13. Yes. Pushing in supplies compressed air to the 'spring brakes' releasing them so they will roll. Pulling it out (or breaking the air line to the trailer) lets air escape and the springs automatically apply the brakes in a full lock situation. Today this control would be a yellow diamond shape.
  14. The problem with Chevrolet parts is that so many have been reproduced (and to a good quality) that they have driven down interest (and price) in the old originals. I once saw an old pitted 56 hood ornament at a swap meet. Looked original. Turned it over and it was a reproduction that had become old and worn. The reproduction parts are your competitors.
  15. No not a shipping cover. Those would be disposed of as soon as they were removed. What is it made out of? My guess is that it is a PRE ANNOUNCEMENT cover for either the showroom windows or maybe a singe car in the showroom. Announcement night was a very big thing in the 50s and keeping the new models out of sight until their official unveiling was very important.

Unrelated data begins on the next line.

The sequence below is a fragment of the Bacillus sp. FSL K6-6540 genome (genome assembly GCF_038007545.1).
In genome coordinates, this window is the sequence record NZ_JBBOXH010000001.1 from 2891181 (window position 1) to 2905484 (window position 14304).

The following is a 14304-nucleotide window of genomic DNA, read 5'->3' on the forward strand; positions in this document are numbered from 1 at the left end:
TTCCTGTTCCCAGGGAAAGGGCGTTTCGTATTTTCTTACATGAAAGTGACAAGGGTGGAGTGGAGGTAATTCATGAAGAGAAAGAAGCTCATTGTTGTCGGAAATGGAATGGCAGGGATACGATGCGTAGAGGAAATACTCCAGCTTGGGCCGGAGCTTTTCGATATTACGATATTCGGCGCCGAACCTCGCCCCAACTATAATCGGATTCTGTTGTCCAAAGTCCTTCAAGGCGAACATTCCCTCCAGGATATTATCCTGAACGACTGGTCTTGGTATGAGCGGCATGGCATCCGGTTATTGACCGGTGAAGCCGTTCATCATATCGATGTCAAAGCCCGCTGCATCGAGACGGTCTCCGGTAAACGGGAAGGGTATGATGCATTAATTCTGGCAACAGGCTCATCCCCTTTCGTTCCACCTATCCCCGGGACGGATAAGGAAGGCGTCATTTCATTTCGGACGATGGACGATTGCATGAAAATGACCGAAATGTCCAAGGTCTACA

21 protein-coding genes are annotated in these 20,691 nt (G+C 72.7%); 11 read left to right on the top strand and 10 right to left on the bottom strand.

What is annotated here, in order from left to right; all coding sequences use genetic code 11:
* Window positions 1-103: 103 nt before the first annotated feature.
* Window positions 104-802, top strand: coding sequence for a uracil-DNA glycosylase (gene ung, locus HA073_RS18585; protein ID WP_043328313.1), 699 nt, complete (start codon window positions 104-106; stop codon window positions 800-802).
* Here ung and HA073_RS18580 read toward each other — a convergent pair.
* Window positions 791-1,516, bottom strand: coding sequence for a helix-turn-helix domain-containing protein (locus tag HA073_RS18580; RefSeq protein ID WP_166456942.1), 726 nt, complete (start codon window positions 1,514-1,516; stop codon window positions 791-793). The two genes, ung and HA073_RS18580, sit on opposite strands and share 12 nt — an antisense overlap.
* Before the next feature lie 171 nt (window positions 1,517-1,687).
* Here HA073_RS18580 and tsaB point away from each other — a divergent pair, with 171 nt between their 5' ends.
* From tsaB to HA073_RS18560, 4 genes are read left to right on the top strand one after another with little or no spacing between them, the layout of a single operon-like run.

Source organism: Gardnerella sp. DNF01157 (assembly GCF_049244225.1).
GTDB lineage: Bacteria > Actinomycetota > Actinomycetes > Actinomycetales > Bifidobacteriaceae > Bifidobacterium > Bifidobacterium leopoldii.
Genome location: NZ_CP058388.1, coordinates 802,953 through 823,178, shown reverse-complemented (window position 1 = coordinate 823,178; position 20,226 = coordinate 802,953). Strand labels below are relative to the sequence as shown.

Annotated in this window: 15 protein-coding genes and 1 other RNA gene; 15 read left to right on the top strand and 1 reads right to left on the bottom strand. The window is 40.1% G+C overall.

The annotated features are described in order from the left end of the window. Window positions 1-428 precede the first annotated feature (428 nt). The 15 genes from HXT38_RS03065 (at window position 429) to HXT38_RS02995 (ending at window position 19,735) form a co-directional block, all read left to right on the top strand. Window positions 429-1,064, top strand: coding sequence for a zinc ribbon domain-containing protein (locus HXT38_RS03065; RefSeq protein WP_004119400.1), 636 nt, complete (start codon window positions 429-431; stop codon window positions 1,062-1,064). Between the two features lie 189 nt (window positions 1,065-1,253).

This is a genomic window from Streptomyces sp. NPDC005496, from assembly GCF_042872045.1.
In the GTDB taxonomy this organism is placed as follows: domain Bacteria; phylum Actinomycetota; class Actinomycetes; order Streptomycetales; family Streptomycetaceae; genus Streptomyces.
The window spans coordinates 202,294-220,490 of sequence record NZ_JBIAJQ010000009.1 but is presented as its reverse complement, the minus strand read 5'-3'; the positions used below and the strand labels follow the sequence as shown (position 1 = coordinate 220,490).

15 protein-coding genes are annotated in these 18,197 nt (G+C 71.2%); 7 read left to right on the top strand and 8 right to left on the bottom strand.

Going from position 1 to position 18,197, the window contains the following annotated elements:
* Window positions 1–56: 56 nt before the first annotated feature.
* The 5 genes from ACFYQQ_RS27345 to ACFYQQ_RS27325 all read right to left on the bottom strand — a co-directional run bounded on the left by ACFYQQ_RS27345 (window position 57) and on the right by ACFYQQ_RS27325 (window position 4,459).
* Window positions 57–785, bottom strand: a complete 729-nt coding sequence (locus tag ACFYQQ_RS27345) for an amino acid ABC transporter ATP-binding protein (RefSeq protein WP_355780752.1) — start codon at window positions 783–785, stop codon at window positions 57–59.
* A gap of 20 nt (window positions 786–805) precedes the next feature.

16. Pierce Arrow 'streamlined' ??? No, that's not what the headlights were all about. In 1913 even airplanes were hardly streamlined. They were for better illumination (and yes brand identification) Read more about it here http://www.pierce-arrow.org/features/feature27/index.php As for the original topic - custom bodies on low priced chassis- No one has mentioned that the bodies seem to have more 'Classic" status than the chassis. Consider that this Plymouth is a Classic and a Rolls Royce made into a flat bed truck is not. A Model L Lincoln made into a tow truck (as the factory recommended that its dealers do) is not displayable as a Classic. . .
  17. This type of triangular washer fluid bottle was standard equipment under the hood of every 1966 full size Mercury.
  18. Hummmmm . . . Thanks. The late teens and early twenties is an unfamiliar to me.
  19. I am thinking that you are correct. This just might be "The Most Beautiful Car in America". . . . The use of Bowl headlights during the time when others were using drums, adds to the suspicion. I will attribute the vertical windshield to a modification made to accommodate the accessory solid top.
  20. I am thinking this has a GM look to it, Buick came to mind, but the radiator to cowl is completely straight. No outside handles, space between doors (7 pass?) Is that thing on the running board in front of the rear wheel a light or a suspension/spring access point? The solid top might be a "Detroit Weatherproof"